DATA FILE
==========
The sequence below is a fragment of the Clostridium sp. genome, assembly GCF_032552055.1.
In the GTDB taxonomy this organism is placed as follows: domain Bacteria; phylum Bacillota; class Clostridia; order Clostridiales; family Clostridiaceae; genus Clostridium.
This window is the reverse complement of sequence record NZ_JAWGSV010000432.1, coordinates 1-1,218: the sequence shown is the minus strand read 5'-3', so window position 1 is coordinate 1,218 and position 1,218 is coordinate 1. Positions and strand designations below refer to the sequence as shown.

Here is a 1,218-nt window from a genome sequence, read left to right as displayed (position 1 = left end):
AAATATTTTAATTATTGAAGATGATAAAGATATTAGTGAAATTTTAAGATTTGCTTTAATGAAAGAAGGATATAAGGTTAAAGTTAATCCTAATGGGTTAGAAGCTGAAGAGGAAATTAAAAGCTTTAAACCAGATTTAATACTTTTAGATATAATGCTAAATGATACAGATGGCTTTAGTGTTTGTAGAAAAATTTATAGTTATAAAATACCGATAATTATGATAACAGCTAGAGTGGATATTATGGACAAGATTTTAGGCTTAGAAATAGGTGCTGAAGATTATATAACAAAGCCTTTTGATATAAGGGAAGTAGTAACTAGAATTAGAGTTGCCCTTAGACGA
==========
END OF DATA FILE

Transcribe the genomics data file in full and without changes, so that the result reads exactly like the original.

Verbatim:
The sequence below is a fragment of the Clostridium sp. genome, assembly GCF_032552055.1.
In the GTDB taxonomy this organism is placed as follows: domain Bacteria; phylum Bacillota; class Clostridia; order Clostridiales; family Clostridiaceae; genus Clostridium.
This window is the reverse complement of sequence record NZ_JAWGSV010000432.1, coordinates 1-1,218: the sequence shown is the minus strand read 5'-3', so window position 1 is coordinate 1,218 and position 1,218 is coordinate 1. Positions and strand designations below refer to the sequence as shown.

Here is a 1,218-nt window from a genome sequence, read left to right as displayed (position 1 = left end):
AAATATTTTAATTATTGAAGATGATAAAGATATTAGTGAAATTTTAAGATTTGCTTTAATGAAAGAAGGATATAAGGTTAAAGTTAATCCTAATGGGTTAGAAGCTGAAGAGGAAATTAAAAGCTTTAAACCAGATTTAATACTTTTAGATATAATGCTAAATGATACAGATGGCTTTAGTGTTTGTAGAAAAATTTATAGTTATAAAATACCGATAATTATGATAACAGCTAGAGTGGATATTATGGACAAGATTTTAGGCTTAGAAATAGGTGCTGAAGATTATATAACAAAGCCTTTTGATATAAGGGAAGTAGTAACTAGAATTAGAGTTGCCCTTAGACGA